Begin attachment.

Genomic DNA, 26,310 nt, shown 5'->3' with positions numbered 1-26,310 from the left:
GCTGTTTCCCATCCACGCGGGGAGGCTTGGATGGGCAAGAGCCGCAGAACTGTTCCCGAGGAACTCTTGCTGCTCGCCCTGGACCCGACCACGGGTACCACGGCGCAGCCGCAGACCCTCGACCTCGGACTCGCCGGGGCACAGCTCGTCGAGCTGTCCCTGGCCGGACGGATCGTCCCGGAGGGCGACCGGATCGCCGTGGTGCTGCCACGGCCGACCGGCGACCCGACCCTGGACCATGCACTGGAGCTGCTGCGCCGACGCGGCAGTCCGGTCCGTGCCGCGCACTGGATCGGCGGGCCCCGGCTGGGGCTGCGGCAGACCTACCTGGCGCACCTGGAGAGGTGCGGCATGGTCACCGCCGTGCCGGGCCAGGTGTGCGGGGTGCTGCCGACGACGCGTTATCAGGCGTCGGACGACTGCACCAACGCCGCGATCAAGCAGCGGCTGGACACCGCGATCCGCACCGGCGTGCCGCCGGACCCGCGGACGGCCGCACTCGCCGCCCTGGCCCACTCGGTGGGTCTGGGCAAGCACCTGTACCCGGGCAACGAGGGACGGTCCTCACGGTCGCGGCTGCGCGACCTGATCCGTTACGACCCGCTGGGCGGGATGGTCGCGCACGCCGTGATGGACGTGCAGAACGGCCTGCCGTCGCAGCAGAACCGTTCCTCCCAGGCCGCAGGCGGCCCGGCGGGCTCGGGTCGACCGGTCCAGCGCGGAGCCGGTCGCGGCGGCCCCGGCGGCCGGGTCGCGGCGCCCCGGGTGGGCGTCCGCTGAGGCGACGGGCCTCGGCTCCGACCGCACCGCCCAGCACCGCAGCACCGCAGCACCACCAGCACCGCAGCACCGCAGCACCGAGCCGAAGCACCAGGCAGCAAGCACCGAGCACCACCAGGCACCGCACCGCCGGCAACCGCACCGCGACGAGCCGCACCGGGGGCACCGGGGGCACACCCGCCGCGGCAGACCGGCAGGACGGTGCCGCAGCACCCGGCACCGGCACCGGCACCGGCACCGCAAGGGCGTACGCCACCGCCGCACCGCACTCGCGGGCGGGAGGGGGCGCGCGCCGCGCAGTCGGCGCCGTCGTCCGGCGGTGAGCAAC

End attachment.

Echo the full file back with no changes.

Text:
Genomic DNA, 26,310 nt, shown 5'->3' with positions numbered 1-26,310 from the left:
GCTGTTTCCCATCCACGCGGGGAGGCTTGGATGGGCAAGAGCCGCAGAACTGTTCCCGAGGAACTCTTGCTGCTCGCCCTGGACCCGACCACGGGTACCACGGCGCAGCCGCAGACCCTCGACCTCGGACTCGCCGGGGCACAGCTCGTCGAGCTGTCCCTGGCCGGACGGATCGTCCCGGAGGGCGACCGGATCGCCGTGGTGCTGCCACGGCCGACCGGCGACCCGACCCTGGACCATGCACTGGAGCTGCTGCGCCGACGCGGCAGTCCGGTCCGTGCCGCGCACTGGATCGGCGGGCCCCGGCTGGGGCTGCGGCAGACCTACCTGGCGCACCTGGAGAGGTGCGGCATGGTCACCGCCGTGCCGGGCCAGGTGTGCGGGGTGCTGCCGACGACGCGTTATCAGGCGTCGGACGACTGCACCAACGCCGCGATCAAGCAGCGGCTGGACACCGCGATCCGCACCGGCGTGCCGCCGGACCCGCGGACGGCCGCACTCGCCGCCCTGGCCCACTCGGTGGGTCTGGGCAAGCACCTGTACCCGGGCAACGAGGGACGGTCCTCACGGTCGCGGCTGCGCGACCTGATCCGTTACGACCCGCTGGGCGGGATGGTCGCGCACGCCGTGATGGACGTGCAGAACGGCCTGCCGTCGCAGCAGAACCGTTCCTCCCAGGCCGCAGGCGGCCCGGCGGGCTCGGGTCGACCGGTCCAGCGCGGAGCCGGTCGCGGCGGCCCCGGCGGCCGGGTCGCGGCGCCCCGGGTGGGCGTCCGCTGAGGCGACGGGCCTCGGCTCCGACCGCACCGCCCAGCACCGCAGCACCGCAGCACCACCAGCACCGCAGCACCGCAGCACCGAGCCGAAGCACCAGGCAGCAAGCACCGAGCACCACCAGGCACCGCACCGCCGGCAACCGCACCGCGACGAGCCGCACCGGGGGCACCGGGGGCACACCCGCCGCGGCAGACCGGCAGGACGGTGCCGCAGCACCCGGCACCGGCACCGGCACCGGCACCGCAAGGGCGTACGCCACCGCCGCACCGCACTCGCGGGCGGGAGGGGGCGCGCGCCGCGCAGTCGGCGCCGTCGTCCGGCGGTGAGCAAC